Their Descendants...Their Stories...Their Achievements

Lifting the Mists of History on Their Way of Life

By: Ethelene Dyer Jones

Monday, February 15, 2010

Some Personal Reflections on Byron Herbert Reece (Part 3 in Series)

Bud Hill of Hill-Vue Farms, Blairsville, first contacted me about the newly-formed Byron Herbert Reece Society. Shortly thereafter, I received a letter from Dr. John Kay of Young Harris College, Chairman of the Board of Directors of the Society. He invited me to serve on the Society’s Advisory Board.

Those with an interest in Reece and his works and the purposes of the Society may go online at to learn more and get a form for joining. This first year, 2003-2004, is the charter membership year.

In the membership application, I was invited to give some reminiscences about the poet and why I was interested in supporting the aims of the Society and perpetuating his works. Following are some of my comments:

Up until (and after) Byron Herbert Reece’s first book of poems, Ballad of the Bones, published in 1945, Hub Reece, as his family and friends called him, was a neighboring farmer close to my father’s farm in the Choestoe District of Union County, Georgia.

True, we had sometimes read an occasional poem by Reece published in the Union County newspaper in the early 1940’s. I knew, too, that he was two years older than my sister, Louise. One day at Union County High School, both of them missed the afternoon bus. They walked together the entire eight miles southward along Highway 129 from school to their homes in Choestoe. They were near dark or after getting home and my parents were greatly concerned about Louise. However, they took her word, and Hub’s, who accompanied Louise to her house, that they had been busy with a project after school and had simply “missed the bus.” There were no telephones in Choestoe in those days so they could call home explaining their dilemma. In the vernacular of the mountains, their only choice was to “foot it home.” That they did, with Louise having Hub as her companion and protector on that long walk.

In 1945, something happened to draw our attention to neighbor Hub Reece. The Atlanta Constitution, to which my father, J. Marion Dyer, faithfully subscribed, began printing reviews about Hub’s book, Ballad of the Bones. None other than the noted editor, Ralph McGill himself, wrote columns praising the “poet of the mountains.”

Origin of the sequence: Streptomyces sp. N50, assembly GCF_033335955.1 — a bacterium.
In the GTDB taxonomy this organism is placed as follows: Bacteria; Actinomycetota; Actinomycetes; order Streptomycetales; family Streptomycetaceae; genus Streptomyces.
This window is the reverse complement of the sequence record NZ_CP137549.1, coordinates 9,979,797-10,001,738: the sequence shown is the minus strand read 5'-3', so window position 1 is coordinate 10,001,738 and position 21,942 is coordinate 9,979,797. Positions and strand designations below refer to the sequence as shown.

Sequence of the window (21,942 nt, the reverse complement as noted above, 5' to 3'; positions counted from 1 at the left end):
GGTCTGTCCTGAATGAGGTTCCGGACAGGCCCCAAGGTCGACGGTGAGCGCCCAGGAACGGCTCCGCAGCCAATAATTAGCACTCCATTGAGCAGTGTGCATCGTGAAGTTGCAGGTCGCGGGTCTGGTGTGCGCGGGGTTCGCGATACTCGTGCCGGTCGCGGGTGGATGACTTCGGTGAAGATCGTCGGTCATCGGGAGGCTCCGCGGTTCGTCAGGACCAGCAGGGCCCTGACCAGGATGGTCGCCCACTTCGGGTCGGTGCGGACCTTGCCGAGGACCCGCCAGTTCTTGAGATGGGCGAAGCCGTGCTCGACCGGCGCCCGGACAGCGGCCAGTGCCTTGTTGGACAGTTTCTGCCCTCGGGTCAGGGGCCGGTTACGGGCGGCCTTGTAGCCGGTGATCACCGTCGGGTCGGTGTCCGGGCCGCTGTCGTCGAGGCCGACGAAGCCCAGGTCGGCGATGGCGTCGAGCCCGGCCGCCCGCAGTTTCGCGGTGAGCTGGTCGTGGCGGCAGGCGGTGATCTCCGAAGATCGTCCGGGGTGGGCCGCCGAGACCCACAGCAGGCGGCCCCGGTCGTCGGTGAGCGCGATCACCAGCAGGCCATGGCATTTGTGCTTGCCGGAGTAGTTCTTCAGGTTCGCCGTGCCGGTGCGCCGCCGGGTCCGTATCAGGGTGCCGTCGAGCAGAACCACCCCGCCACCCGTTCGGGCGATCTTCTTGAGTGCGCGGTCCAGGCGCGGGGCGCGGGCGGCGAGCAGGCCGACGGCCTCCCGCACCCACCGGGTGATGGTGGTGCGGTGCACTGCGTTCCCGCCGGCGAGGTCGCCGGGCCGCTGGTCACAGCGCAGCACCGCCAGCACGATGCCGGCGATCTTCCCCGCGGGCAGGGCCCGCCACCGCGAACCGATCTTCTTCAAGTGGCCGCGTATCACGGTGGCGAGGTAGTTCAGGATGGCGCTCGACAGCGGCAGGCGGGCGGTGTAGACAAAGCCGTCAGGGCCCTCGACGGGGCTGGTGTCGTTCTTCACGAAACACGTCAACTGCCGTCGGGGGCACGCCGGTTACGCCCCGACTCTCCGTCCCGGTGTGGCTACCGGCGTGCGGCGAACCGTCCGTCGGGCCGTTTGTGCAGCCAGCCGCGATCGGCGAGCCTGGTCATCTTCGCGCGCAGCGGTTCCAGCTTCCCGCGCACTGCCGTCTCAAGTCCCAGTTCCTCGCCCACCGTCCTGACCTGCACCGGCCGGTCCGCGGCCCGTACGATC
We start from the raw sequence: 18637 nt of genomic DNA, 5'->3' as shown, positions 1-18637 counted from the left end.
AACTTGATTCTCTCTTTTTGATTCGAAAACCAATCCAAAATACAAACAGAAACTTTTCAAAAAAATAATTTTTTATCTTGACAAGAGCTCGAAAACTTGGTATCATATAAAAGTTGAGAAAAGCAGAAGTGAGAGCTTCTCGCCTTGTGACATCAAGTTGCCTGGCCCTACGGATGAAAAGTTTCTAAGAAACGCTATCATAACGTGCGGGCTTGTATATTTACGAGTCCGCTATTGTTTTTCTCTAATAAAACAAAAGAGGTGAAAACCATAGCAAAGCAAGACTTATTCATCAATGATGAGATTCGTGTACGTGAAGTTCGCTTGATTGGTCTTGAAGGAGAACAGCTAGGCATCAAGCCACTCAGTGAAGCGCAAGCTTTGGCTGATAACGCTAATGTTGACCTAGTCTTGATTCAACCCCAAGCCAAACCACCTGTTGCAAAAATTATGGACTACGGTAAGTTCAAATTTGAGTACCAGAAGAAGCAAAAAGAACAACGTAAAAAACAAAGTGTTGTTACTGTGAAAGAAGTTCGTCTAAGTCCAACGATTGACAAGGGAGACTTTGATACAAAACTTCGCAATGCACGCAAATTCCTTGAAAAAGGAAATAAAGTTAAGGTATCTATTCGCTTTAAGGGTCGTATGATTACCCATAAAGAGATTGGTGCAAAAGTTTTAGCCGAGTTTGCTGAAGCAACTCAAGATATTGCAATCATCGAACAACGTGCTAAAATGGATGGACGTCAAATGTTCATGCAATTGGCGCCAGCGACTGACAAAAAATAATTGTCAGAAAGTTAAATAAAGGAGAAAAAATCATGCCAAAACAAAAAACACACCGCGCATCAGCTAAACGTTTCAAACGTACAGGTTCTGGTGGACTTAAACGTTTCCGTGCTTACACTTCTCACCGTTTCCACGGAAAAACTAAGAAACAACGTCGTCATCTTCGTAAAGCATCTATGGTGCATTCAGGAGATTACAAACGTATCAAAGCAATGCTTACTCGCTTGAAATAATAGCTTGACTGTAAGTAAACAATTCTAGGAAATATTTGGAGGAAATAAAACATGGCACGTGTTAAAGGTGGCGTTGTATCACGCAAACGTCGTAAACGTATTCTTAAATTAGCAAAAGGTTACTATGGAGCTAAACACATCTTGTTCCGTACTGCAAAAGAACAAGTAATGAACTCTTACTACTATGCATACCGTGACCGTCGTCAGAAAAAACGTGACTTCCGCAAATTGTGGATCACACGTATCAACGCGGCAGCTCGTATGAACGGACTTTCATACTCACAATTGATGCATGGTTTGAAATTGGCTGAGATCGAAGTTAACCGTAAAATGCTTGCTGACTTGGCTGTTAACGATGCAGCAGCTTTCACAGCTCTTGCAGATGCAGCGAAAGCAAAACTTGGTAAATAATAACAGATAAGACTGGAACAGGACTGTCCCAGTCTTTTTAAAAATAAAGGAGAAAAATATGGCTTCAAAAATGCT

Some of the articles we read in The Atlanta Constitution were not as complimentary as those by Mr. McGill. Reviews in the Sunday paper often implied that this mountain man might have plagiarized his poems. With such ability evident in the poems, and yet from one so limited in formal education, it was not likely, the critics wrote, that he could have produced poetry of the caliber of that bearing Reece’s byline. However, we at the Dyer household knew the integrity and honesty of the Reece family, our neighbors. The poet would never pass off as his own something he had copied from someone else.

Farmer-turned-poet, Byron Herbert Reece gathering corn on his Wolf Creek Farm, Choestoe, Union County, Georgia, about 1946.

We had in our midst not just a neighbor farmer, someone I had known all my life, but a literary person of notable stature, receiving both accolades and criticism. From then on, we, his neighbors, stood in awe of him, viewed him in a completely different light. A genius lived among us and we were proud to know him. Yet he continued as humble and unaffected by the acclaim as before his national debut as a literary figure of note.

When I visited him with my high school teacher, Mrs. Grapelle Mock, to interview him for the school’s page in our local newspaper, I approached him with a sense of awe and shyness even though I had known him all my life. Now he was more than a neighbor with whom we passed the time of day, talking about crops, the weather, the health of his parents Juan and Emma Reece, or commenting on World War II (as we had during that conflict and when my brother Eugene lay critically injured in a hospital somewhere in Italy). Now Reece was somebody—a famous person. He had climbed in status through the words he penned from lowly farmer to literary giant.

He never let his fame go to his head. He remained humble and reclusive, preferring not to be in the limelight. In that interview, I shyly told him that I liked to try my hand at writing poetry. I had recently presented my first sonnet and another lyrical poem in my high school English class. His advice to me, a teenaged aspiring writer, was biblical and fitting: “Don’t hide your light under a bushel,” he said.

[Next week: More personal reflections on Poet Byron Herbert Reece.]

c2003 by Ethelene Dyer Jones; published Nov. 13, 2003 in The Union Sentinel, Blairsville, GA. Reprinted by permission. All rights reserved.

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